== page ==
Lavender mums

My Dying Mother, My Startup, and the Best Advice I’ve Ever Gotten

It’s Halloween again. The day my mother died, five years ago.

She died of pancreatic cancer, brutally and mercifully, three months after she initially felt sick, and just six weeks after we figured out what was going on. Brutal, because it was so quick. Merciful, because it was so quick.

I was running a technology startup at the time. I was CEO, which stood for “Chief Everything Officer.”

I was spending a lot of time at the hospital in Richmond, VA, returning to work in DC every few days. I was attempting to spend as much time as I could in both places, and both situations were suffering for it.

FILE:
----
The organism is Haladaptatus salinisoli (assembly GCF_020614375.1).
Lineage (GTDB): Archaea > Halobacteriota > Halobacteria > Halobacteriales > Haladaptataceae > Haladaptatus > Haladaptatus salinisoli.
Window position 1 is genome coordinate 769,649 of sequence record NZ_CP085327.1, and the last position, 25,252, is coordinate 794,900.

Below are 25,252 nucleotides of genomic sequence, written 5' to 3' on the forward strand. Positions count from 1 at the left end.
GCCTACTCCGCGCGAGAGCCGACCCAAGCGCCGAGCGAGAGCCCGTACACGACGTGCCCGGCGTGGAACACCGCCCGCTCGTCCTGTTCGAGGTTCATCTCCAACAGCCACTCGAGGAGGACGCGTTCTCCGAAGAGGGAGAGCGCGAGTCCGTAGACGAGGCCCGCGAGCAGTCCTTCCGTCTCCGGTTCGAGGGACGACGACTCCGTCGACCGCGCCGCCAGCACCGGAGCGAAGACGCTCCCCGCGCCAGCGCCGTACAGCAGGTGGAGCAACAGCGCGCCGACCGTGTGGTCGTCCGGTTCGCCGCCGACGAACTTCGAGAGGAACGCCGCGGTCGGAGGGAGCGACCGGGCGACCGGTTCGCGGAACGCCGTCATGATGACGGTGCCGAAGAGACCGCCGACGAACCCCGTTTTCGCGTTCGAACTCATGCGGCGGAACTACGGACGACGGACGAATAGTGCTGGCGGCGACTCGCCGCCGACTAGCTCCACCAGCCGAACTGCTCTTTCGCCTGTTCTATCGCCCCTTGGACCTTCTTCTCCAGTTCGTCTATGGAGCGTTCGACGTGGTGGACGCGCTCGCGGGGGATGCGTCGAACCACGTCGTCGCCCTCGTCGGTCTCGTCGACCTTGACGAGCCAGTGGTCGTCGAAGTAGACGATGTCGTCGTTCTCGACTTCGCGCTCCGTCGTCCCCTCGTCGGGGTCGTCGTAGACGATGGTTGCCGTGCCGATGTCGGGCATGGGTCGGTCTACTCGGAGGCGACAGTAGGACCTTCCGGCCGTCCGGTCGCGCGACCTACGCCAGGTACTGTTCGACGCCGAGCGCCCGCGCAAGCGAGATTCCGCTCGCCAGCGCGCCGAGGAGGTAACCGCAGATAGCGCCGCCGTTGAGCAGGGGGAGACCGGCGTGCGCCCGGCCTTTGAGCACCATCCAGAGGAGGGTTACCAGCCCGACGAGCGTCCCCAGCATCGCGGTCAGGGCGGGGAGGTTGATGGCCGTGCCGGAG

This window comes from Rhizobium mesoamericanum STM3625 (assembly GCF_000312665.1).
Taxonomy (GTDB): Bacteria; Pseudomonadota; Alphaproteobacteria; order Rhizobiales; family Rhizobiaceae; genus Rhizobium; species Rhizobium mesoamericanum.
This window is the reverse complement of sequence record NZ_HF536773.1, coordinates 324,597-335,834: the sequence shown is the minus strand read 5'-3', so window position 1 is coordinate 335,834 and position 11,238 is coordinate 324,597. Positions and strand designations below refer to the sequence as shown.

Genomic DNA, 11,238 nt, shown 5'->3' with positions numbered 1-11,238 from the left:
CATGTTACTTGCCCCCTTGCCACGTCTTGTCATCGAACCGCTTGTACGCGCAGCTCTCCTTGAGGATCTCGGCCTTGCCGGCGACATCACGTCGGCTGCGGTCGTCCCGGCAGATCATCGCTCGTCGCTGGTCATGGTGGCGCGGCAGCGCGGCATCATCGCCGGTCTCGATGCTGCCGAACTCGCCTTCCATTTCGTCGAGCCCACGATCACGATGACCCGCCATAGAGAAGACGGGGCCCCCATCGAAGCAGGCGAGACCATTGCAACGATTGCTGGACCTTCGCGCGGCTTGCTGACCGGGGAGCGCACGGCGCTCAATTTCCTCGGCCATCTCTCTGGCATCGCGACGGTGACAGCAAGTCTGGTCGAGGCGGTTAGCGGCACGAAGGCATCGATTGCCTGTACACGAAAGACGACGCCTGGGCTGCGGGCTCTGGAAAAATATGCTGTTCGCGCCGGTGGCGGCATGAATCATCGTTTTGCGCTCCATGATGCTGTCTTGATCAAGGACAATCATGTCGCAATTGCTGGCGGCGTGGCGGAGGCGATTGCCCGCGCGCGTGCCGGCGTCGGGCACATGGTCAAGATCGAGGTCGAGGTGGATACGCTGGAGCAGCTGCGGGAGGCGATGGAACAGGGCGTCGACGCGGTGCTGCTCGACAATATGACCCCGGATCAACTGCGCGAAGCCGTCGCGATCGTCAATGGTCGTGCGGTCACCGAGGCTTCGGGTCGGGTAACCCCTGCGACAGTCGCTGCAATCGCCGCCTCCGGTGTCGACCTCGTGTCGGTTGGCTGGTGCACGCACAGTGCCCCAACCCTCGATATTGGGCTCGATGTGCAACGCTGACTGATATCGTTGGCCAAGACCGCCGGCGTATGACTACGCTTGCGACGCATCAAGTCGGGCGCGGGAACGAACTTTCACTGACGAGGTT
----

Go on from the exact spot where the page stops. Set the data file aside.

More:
Sitting here, five years removed, it’s easy to look at the situation and know what to do. It’s likely obvious to you… Spend all your time with your mother. Of course, right? But at the time, it wasn’t so clear.


On Labor Day 2012, we knew my mother was sick, we just didn’t know how very sick. You read books about people with cancer, and they say things like, “they gave me six months to live.” What you don’t realize is that this is: a) a wild-ass guess; and/or b) not an estimate, but a maximum.

The other thing you may not know, if you’ve never gone through something like this, is how much hope and denial you have in the moment.

Had my mother gone through an unsuccessful surgery and countless other procedures that did little or nothing? Yes.

Was she on massive doses of a complicated narcotic cocktail, including a morphine drip and a patch that fed her a steady stream of fentanyl, the drug getting attention these days about being so much stronger than heroin it kills people? Yes.